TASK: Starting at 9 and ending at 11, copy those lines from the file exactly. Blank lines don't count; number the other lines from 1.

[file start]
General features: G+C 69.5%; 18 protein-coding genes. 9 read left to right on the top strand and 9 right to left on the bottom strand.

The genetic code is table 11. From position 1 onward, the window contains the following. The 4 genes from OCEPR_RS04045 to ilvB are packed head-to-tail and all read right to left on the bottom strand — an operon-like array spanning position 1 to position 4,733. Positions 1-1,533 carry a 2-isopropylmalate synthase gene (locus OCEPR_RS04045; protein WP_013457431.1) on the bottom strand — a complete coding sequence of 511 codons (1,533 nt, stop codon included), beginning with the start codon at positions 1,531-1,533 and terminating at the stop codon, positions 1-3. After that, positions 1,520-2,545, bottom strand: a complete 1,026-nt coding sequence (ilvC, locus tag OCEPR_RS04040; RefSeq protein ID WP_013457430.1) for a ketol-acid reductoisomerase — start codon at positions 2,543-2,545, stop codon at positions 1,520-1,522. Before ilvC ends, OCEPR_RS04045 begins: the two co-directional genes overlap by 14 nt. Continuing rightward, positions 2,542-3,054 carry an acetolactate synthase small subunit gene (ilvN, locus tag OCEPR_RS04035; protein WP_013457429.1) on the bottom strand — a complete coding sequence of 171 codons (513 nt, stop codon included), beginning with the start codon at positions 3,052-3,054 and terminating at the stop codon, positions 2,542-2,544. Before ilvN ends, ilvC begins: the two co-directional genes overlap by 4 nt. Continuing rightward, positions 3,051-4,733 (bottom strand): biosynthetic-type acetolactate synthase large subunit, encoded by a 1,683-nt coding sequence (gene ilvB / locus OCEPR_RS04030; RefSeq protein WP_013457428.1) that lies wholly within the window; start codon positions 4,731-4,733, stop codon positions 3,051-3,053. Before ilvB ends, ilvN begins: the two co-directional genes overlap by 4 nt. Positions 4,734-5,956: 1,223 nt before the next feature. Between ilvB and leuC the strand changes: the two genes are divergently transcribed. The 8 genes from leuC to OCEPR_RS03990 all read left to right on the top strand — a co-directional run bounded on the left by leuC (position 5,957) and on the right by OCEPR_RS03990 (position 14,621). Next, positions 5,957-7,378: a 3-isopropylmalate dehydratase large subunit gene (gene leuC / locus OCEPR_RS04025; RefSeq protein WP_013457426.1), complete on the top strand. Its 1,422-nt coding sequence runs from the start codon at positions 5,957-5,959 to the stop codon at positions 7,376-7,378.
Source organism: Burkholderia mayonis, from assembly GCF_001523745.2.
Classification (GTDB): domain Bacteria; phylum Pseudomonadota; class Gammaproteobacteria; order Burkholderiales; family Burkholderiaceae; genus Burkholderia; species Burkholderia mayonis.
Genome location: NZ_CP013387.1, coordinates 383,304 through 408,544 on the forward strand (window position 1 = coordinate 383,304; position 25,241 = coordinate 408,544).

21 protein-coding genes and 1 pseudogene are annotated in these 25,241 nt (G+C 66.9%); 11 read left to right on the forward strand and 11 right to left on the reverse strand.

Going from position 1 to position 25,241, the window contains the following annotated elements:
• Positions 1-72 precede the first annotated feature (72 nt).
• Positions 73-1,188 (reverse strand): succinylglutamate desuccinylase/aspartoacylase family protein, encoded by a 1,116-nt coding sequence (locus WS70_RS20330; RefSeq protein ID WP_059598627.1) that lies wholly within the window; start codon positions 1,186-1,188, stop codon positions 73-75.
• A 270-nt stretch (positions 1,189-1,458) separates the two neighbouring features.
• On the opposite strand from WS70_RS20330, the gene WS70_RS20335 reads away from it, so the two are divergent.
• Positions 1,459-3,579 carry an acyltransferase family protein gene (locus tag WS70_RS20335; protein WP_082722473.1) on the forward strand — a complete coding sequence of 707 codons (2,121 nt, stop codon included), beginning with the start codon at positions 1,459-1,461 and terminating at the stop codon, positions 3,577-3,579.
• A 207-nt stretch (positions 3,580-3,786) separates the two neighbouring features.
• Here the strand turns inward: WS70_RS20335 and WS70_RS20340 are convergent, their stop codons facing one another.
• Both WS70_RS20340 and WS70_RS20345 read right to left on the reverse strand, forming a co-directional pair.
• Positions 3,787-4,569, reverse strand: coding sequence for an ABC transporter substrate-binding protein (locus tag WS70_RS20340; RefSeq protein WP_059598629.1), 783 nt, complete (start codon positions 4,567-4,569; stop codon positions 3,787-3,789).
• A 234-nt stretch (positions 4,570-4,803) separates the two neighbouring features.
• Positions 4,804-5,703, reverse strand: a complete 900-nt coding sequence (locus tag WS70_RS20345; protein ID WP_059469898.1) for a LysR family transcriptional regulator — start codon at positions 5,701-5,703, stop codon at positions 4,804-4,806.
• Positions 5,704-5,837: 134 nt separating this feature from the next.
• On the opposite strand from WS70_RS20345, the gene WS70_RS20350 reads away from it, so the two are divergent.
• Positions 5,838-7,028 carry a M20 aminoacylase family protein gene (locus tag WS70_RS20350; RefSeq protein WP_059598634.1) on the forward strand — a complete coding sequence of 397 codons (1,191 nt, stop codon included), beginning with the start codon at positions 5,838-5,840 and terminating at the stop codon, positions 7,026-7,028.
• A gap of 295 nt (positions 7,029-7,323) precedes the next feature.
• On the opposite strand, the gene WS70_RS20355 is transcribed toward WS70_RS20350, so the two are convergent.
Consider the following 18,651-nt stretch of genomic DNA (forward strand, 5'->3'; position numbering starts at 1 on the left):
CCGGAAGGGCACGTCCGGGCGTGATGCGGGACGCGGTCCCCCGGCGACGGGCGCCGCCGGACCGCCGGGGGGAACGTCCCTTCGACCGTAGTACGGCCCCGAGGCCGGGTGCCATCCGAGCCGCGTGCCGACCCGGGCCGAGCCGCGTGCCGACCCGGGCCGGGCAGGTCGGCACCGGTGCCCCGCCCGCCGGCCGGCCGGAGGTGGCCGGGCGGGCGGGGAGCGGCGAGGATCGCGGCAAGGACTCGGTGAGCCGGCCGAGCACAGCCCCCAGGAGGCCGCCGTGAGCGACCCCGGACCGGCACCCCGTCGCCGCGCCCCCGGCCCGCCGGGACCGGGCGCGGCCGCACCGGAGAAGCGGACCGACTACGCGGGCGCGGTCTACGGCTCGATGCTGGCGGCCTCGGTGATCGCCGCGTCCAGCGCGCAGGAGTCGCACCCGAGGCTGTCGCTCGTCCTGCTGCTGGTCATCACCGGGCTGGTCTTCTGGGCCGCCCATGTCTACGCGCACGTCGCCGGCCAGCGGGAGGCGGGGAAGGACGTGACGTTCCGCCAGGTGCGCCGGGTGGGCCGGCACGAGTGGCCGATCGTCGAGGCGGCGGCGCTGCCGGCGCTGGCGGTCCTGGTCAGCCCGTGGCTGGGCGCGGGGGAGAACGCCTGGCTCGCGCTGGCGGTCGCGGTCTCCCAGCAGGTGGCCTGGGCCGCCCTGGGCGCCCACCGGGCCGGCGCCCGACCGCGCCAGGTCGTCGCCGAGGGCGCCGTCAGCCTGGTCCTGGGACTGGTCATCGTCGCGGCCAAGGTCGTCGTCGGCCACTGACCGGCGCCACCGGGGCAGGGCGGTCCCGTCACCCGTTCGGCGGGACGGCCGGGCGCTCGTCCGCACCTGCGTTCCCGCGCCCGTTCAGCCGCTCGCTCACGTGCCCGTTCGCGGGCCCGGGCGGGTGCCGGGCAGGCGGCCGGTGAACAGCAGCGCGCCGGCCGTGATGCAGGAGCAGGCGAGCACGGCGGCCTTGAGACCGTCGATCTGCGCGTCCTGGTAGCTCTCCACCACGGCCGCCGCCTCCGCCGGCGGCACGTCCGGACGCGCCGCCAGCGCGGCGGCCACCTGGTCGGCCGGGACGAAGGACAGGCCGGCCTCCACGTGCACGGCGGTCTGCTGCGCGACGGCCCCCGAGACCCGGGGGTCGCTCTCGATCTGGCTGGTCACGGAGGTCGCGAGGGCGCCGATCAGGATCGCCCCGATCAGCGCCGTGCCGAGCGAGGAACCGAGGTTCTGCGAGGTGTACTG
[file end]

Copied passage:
• Positions 73-1,188 (reverse strand): succinylglutamate desuccinylase/aspartoacylase family protein, encoded by a 1,116-nt coding sequence (locus WS70_RS20330; RefSeq protein ID WP_059598627.1) that lies wholly within the window; start codon positions 1,186-1,188, stop codon positions 73-75.
• A 270-nt stretch (positions 1,189-1,458) separates the two neighbouring features.
• On the opposite strand from WS70_RS20330, the gene WS70_RS20335 reads away from it, so the two are divergent.